I was of the opinion that behavioural fatigue would result in more people breaking the rules. And that more people would simply ignore the guidelines but I was wrong. Non-compliance is not increasing. Many of the people that never complied are still not complying but the good news is they are not a growing cohort. The misconception stems from the media and flaws in human nature. When the report ‘one hundred people attended a house party’ that’s a memorable event that sticks in our mind. We don’t consider the millions of people that are not attending house parties. It’s the most memorable that forms our opinion, not the most frequent. And as humans we do tend to over estimate bad behaviour and forget it’s a tiny majority. 

At daily briefings we are given the statistics, including infections and deaths and they are crucial in determining where we are and what must be done. But decisions will have been made to determine how detailed that information is. Importantly, the more detailed numbers must be available if we are to retain trust but data overload will turn people away and make them risk averse. Trying to communicate risk is complicated and we need more than just statistics we need the stories of compliance too because they underpin our own sacrifice and reassure us that we are not alone. Lockdown is tough but it’s one of the most popular policies of the last 30 years. And it will remain that way while people understand the need. We must trust our fellow citizens. The public are the solution, not the problem.  

Discretionary Fund


  1. Inverclyde Council’sCOVID-19 Discretionary Fund is to provide financial support to Inverclyde businesses who have less than 50 employees and have been unable to secure any COVID-19 business grant support to date, or where they have had COVID-19 business grant support they can demonstrate that this has not been sufficient to keep them in a viable trading position.
  • Businesses can only apply once and to the Local Authority area in which their business operates.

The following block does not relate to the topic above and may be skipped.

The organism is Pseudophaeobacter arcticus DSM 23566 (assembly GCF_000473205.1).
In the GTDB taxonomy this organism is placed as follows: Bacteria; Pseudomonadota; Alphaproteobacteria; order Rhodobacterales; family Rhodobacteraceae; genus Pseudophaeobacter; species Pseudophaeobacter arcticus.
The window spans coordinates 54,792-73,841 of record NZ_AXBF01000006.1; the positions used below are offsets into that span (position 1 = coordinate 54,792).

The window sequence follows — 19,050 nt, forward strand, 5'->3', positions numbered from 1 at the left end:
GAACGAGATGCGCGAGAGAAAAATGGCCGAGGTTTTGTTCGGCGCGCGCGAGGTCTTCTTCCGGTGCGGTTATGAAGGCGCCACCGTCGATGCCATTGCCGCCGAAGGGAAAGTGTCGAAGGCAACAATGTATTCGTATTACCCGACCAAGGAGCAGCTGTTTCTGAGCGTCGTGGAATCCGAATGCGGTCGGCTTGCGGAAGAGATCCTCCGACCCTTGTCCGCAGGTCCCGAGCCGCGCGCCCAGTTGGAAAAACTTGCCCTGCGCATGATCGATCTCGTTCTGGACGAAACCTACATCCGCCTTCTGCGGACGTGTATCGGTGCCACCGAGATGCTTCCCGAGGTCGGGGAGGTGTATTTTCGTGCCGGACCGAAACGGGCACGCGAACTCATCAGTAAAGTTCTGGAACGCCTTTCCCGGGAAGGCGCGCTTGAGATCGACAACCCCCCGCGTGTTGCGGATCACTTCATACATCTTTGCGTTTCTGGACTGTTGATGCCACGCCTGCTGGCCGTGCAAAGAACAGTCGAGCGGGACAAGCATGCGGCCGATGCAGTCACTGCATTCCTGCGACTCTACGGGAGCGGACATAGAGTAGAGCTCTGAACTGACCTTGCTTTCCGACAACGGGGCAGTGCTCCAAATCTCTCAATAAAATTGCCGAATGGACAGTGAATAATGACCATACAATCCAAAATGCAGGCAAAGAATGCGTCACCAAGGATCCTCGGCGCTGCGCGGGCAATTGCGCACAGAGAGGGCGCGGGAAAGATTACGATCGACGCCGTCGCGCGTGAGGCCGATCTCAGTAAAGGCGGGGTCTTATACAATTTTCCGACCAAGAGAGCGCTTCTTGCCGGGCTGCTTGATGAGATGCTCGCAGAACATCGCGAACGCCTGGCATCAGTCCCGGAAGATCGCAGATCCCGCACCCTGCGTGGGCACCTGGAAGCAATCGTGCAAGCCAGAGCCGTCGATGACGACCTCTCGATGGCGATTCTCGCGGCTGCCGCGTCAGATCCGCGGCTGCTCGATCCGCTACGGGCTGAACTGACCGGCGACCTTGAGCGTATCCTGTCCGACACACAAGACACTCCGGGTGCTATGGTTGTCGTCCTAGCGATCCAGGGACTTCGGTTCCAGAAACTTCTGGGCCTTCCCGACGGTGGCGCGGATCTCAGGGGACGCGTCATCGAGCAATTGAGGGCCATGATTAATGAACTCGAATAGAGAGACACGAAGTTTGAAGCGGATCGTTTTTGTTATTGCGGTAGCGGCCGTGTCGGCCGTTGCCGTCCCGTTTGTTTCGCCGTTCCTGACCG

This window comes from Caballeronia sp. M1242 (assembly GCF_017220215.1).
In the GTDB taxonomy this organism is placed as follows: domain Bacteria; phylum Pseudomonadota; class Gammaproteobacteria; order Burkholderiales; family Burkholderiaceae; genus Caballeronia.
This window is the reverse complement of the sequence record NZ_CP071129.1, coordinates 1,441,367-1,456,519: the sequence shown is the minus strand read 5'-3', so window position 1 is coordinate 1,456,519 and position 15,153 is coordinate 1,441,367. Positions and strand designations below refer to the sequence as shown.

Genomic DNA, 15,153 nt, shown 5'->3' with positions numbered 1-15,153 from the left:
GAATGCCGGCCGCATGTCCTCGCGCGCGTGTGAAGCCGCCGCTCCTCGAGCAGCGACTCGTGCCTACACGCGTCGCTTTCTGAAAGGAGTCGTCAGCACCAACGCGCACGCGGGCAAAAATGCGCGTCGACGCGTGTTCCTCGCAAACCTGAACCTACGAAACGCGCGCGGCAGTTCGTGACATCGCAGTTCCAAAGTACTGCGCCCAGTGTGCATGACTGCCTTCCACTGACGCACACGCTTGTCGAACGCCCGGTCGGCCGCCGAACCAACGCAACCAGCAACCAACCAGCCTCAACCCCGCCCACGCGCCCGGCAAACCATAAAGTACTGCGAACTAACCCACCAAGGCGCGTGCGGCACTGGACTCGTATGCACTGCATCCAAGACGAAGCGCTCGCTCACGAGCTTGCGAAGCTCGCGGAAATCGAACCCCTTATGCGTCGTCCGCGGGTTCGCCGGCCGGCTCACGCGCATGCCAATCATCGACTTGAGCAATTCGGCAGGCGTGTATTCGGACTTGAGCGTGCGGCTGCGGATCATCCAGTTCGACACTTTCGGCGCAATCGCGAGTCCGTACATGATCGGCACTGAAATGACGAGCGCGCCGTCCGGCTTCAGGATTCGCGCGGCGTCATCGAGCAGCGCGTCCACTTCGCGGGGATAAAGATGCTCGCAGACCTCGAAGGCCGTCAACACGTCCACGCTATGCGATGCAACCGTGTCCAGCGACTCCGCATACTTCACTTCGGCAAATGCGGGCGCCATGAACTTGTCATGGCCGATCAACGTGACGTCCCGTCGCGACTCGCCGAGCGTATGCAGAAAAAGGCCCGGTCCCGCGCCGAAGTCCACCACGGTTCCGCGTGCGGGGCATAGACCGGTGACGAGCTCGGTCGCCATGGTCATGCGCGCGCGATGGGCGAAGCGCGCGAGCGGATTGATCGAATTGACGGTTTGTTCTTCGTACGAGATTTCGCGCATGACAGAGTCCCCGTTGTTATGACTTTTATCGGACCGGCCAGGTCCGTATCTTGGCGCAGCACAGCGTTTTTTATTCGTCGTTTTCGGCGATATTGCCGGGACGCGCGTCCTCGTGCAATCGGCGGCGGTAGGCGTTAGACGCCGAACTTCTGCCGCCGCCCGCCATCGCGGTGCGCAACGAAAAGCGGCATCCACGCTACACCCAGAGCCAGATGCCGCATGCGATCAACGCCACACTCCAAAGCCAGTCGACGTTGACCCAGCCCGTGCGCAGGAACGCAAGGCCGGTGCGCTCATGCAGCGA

• Applicants will need to provide their last full years accredited accounts.
  • The Discretionary Fund is open to eligible businesses regardless of the rateable value of their business premises, and to eligible businesses who do not operate from fixed premises.
  • The Discretionary Fund is open to eligible businesses regardless of trading status, and is therefore open to businesses trading as Limited companies.
  • Grant support will not be provided if the business/individual are found to have breached any COVID-19 regulations.
  • Eligible Inverclyde businesses can apply to Inverclyde Council for a one-off grant payment of up to £10,000 for those who have not been able to secure any other COVID-19 business grant support to date, or up to £2,500 for those who have had other COVID-19 business grant support (this element of the fund will only be paid in exceptional circumstances).
  • The grant payment will normally be paid into a Business bank account.
  • Approval of a grant via the Discretionary Fund is at the sole discretion of Inverclyde Council.
  1. Where an application is unsuccessful, there would be a right of Appeal to the Council’s Head of Regeneration & Planning.


Only one grant is payable to a business who meets ALL of the eligibility requirements detailed below.  To be eligible for this Fund the business must:

  1. Operate within Inverclyde.
  • Employ less than 50 employees.
  • Provide their last full years accredited accounts.
  • Have not received any other COVID-19 business grant support, OR if COVID-19 business grant support has been received it has been insufficient to maintain a viable trading position.
  • Have lost business due to Coronavirus and be experiencing financial hardship as a result.
  • Confirm they have taken steps to limit business expenditure and costs.
  • Have not been found to have breached any COVID-19 regulations.

How To Apply

Applications must be made on Inverclyde Council’s COVID-19 Discretionary Fund application form, found here:

The following supporting documentation MUST be e-mailed along with the completed application form.  Failure to do so will hinder the progress of the application:-

  1. Last full year’s accredited accounts.
  • Copy of a business bank statement (dated within the last 3 months) for the account you have given details of in the application form. The Statement must clearly show the Name of the Account Holder, the Account Number and Sort Code.
  • Evidence of active trading up to 30/3.20.  Evidence can be in the form of:
  • A supplier or reseller trade account (active).
  • Valid business insurance.